INDIANAPOLIS — The holiday season is a dangerous one on the roads and Mothers Against Drunk Driving (MADD) hopes a campaign will remind everyone to stay safe, and sober.
"It's the same heart-wrenching stories that happen and continue to happen," Cathy Wray said.
Two mothers share similar grief caused by drunk drivers.
"Trauma visited us in December 2021. It was December 6th. Bryce died instantly and then Abby lived around 22 minutes there," Wray said.
"December 10th, 2018, my son, Jullian Tinoco who was 20 years old was hit head-on by a drunk and drugged driver," Yolanda Coriano said.
Although Wray and Corianos' lives will never be the same, they have turned their pain into advocacy through mothers against drunk driving, hoping to save more lives.
"We're not against alcohol, we're against drinking and driving. We just strongly urge people to this campaign. That you can get there safely," Coriano said.
The campaign is called "To Get There" a pledge encouraging folks to get to their destination, responsibly.
"You can commit to just saying, I will not drive under the influence. I will not allow my other friends and family to drive under the influence. I will take action,” Coriano said.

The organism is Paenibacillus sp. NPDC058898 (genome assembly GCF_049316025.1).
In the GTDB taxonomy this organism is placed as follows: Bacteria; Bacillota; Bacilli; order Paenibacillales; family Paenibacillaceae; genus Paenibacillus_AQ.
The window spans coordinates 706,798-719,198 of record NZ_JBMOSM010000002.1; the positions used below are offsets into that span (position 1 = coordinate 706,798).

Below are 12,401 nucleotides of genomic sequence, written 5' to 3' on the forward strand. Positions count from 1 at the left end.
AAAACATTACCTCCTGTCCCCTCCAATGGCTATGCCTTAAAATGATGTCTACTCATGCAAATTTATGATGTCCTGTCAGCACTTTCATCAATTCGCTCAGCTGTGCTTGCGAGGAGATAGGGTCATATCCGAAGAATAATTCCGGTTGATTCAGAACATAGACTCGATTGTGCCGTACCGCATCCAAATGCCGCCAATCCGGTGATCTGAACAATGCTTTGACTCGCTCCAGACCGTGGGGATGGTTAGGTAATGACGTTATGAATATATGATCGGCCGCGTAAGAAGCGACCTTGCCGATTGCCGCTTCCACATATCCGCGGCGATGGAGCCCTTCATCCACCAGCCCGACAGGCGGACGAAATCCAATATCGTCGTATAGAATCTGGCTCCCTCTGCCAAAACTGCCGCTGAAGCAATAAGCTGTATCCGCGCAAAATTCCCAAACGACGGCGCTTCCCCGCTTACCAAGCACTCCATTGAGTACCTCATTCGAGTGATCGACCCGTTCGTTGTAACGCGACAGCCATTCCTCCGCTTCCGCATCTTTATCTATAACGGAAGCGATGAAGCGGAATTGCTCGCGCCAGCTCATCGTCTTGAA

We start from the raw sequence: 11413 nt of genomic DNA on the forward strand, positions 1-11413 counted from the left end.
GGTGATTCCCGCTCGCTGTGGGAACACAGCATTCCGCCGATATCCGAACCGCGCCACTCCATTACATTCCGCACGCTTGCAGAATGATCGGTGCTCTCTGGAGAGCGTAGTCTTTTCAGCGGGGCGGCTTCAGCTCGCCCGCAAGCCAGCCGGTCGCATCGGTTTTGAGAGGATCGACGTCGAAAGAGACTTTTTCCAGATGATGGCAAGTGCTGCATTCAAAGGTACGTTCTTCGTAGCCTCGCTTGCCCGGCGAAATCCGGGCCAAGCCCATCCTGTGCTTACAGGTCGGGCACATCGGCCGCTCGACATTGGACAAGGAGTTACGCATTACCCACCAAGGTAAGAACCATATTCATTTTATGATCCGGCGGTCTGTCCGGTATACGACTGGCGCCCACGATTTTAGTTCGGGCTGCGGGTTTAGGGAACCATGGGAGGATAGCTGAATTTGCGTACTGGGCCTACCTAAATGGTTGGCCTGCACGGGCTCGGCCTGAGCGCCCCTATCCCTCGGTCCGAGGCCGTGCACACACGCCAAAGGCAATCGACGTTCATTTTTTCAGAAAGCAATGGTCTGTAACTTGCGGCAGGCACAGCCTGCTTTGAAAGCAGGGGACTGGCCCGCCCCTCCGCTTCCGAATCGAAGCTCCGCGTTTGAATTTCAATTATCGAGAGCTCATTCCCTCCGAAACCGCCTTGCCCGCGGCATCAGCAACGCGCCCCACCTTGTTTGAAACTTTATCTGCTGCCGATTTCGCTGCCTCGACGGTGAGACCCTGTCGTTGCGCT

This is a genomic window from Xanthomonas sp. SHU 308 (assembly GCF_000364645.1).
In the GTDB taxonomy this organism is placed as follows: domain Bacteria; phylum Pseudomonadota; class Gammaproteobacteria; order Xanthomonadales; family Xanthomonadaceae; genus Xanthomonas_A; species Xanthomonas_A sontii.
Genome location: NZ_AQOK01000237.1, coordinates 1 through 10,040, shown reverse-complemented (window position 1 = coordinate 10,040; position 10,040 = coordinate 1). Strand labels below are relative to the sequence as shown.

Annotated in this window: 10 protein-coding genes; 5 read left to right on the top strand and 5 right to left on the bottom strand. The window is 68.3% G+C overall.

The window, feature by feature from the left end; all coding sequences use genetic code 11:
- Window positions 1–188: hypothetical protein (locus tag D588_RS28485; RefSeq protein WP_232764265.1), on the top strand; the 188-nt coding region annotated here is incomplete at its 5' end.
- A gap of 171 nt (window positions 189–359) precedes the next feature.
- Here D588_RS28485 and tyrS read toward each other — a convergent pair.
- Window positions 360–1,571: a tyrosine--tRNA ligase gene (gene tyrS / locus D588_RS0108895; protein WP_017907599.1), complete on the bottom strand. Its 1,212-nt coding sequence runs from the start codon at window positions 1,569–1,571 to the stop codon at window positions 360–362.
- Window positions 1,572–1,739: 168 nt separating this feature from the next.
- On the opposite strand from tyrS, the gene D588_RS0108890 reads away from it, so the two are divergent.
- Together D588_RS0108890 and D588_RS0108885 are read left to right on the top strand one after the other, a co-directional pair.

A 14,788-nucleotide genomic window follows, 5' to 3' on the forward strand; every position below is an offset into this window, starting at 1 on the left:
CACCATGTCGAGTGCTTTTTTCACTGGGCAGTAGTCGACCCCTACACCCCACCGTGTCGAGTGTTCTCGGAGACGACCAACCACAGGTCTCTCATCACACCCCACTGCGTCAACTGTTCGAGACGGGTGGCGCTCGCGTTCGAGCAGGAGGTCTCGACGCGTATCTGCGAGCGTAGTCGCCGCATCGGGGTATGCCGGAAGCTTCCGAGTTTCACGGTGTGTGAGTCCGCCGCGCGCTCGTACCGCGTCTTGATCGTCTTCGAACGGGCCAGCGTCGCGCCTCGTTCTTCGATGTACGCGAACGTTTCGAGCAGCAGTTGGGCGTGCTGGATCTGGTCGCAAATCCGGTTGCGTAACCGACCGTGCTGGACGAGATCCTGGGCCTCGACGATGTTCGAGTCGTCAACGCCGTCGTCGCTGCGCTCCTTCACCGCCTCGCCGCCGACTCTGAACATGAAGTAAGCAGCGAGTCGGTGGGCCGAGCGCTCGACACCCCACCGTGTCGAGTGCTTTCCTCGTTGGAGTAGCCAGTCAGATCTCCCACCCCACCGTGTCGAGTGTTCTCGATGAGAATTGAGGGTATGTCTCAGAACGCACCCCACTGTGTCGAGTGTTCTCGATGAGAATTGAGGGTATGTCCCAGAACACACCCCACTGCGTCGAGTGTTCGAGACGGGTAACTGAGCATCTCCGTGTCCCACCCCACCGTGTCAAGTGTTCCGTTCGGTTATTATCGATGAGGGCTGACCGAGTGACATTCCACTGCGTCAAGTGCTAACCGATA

The National Highway Safety Administration (NHSA) said most fatal drunk driving crashes tend to occur between Thanksgiving and the New Year.
"Seems around the holiday season where people are careless, there are many more drivers out on the road," Coriano.
Cathy said her daughter Abby was studying to become a nurse and worked as a bartender to get her through school. Abby was known as the bartender who upheld her social responsibility to get customers home safely. Her mother says she is now taking on that same responsibility to make a change.
"I tell all Abby's friends. If you need a ride, you call me. I will take responsibility just as Abby did and make sure you get home safely. I don't want to know the circumstances, but I will get you home safely."
The NHSA said every day in the U.S., about 37 people die in drunk-driving crashes. That's one person every 39 minutes.
In 2021, 932 people lost their lives on the road in Indiana, a four percent increase from 2020.